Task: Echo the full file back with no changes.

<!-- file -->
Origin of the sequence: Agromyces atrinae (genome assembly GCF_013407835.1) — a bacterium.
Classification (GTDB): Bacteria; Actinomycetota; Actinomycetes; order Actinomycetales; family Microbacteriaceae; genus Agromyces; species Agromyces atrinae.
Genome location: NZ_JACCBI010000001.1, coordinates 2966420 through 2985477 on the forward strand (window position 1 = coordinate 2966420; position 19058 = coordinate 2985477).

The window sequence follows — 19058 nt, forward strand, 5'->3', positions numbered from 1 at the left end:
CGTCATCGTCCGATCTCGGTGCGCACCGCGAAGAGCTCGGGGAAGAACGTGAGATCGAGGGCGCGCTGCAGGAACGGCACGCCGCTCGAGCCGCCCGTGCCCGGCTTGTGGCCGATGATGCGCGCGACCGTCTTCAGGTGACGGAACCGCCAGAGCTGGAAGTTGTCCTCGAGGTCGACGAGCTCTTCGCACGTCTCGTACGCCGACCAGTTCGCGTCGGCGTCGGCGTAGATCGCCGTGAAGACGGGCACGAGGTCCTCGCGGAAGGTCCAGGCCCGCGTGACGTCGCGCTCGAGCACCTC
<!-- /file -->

Origin of the sequence: Agromyces atrinae (genome assembly GCF_013407835.1) — a bacterium.
Classification (GTDB): Bacteria; Actinomycetota; Actinomycetes; order Actinomycetales; family Microbacteriaceae; genus Agromyces; species Agromyces atrinae.
Genome location: NZ_JACCBI010000001.1, coordinates 2966420 through 2985477 on the forward strand (window position 1 = coordinate 2966420; position 19058 = coordinate 2985477).

The window sequence follows — 19058 nt, forward strand, 5'->3', positions numbered from 1 at the left end:
CGTCATCGTCCGATCTCGGTGCGCACCGCGAAGAGCTCGGGGAAGAACGTGAGATCGAGGGCGCGCTGCAGGAACGGCACGCCGCTCGAGCCGCCCGTGCCCGGCTTGTGGCCGATGATGCGCGCGACCGTCTTCAGGTGACGGAACCGCCAGAGCTGGAAGTTGTCCTCGAGGTCGACGAGCTCTTCGCACGTCTCGTACGCCGACCAGTTCGCGTCGGCGTCGGCGTAGATCGCCGTGAAGACGGGCACGAGGTCCTCGCGGAAGGTCCAGGCCCGCGTGACGTCGCGCTCGAGCACCTC